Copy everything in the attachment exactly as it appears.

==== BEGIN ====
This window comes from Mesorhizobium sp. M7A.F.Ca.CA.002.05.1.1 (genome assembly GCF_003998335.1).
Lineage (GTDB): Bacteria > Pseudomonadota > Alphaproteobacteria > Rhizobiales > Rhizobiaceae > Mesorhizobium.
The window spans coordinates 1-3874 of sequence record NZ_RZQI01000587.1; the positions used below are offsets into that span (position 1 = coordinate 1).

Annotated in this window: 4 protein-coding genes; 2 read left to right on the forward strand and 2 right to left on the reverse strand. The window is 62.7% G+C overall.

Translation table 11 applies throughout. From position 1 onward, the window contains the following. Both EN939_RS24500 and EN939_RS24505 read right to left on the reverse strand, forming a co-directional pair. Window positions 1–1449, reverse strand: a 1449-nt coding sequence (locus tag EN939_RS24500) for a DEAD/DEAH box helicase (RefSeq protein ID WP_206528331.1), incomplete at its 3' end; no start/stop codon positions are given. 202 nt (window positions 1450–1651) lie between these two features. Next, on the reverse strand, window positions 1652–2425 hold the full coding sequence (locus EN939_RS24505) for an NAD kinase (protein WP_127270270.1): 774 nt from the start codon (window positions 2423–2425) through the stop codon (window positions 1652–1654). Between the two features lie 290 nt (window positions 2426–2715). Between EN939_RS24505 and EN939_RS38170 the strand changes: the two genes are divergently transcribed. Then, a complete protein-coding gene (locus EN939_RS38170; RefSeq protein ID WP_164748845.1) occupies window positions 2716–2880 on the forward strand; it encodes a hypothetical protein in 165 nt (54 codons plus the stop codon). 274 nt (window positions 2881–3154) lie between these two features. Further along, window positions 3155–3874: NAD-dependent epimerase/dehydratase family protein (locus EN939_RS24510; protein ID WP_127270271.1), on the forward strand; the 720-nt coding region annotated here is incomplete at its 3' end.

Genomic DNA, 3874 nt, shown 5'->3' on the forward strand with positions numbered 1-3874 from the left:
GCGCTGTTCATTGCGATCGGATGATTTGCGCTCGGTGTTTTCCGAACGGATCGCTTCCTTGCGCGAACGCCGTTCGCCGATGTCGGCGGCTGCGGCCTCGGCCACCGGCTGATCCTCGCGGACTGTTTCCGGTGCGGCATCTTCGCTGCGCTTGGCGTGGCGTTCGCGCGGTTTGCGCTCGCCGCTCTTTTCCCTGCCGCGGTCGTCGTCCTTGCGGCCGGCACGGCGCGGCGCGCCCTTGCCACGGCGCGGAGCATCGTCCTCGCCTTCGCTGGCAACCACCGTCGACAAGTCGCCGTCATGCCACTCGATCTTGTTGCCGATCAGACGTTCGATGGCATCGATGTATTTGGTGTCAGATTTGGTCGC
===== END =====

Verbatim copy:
This window comes from Mesorhizobium sp. M7A.F.Ca.CA.002.05.1.1 (genome assembly GCF_003998335.1).
Lineage (GTDB): Bacteria > Pseudomonadota > Alphaproteobacteria > Rhizobiales > Rhizobiaceae > Mesorhizobium.
The window spans coordinates 1-3874 of sequence record NZ_RZQI01000587.1; the positions used below are offsets into that span (position 1 = coordinate 1).

Annotated in this window: 4 protein-coding genes; 2 read left to right on the forward strand and 2 right to left on the reverse strand. The window is 62.7% G+C overall.

Translation table 11 applies throughout. From position 1 onward, the window contains the following. Both EN939_RS24500 and EN939_RS24505 read right to left on the reverse strand, forming a co-directional pair. Window positions 1–1449, reverse strand: a 1449-nt coding sequence (locus tag EN939_RS24500) for a DEAD/DEAH box helicase (RefSeq protein ID WP_206528331.1), incomplete at its 3' end; no start/stop codon positions are given. 202 nt (window positions 1450–1651) lie between these two features. Next, on the reverse strand, window positions 1652–2425 hold the full coding sequence (locus EN939_RS24505) for an NAD kinase (protein WP_127270270.1): 774 nt from the start codon (window positions 2423–2425) through the stop codon (window positions 1652–1654). Between the two features lie 290 nt (window positions 2426–2715). Between EN939_RS24505 and EN939_RS38170 the strand changes: the two genes are divergently transcribed. Then, a complete protein-coding gene (locus EN939_RS38170; RefSeq protein ID WP_164748845.1) occupies window positions 2716–2880 on the forward strand; it encodes a hypothetical protein in 165 nt (54 codons plus the stop codon). 274 nt (window positions 2881–3154) lie between these two features. Further along, window positions 3155–3874: NAD-dependent epimerase/dehydratase family protein (locus EN939_RS24510; protein ID WP_127270271.1), on the forward strand; the 720-nt coding region annotated here is incomplete at its 3' end.

Genomic DNA, 3874 nt, shown 5'->3' on the forward strand with positions numbered 1-3874 from the left:
GCGCTGTTCATTGCGATCGGATGATTTGCGCTCGGTGTTTTCCGAACGGATCGCTTCCTTGCGCGAACGCCGTTCGCCGATGTCGGCGGCTGCGGCCTCGGCCACCGGCTGATCCTCGCGGACTGTTTCCGGTGCGGCATCTTCGCTGCGCTTGGCGTGGCGTTCGCGCGGTTTGCGCTCGCCGCTCTTTTCCCTGCCGCGGTCGTCGTCCTTGCGGCCGGCACGGCGCGGCGCGCCCTTGCCACGGCGCGGAGCATCGTCCTCGCCTTCGCTGGCAACCACCGTCGACAAGTCGCCGTCATGCCACTCGATCTTGTTGCCGATCAGACGTTCGATGGCATCGATGTATTTGGTGTCAGATTTGGTCGC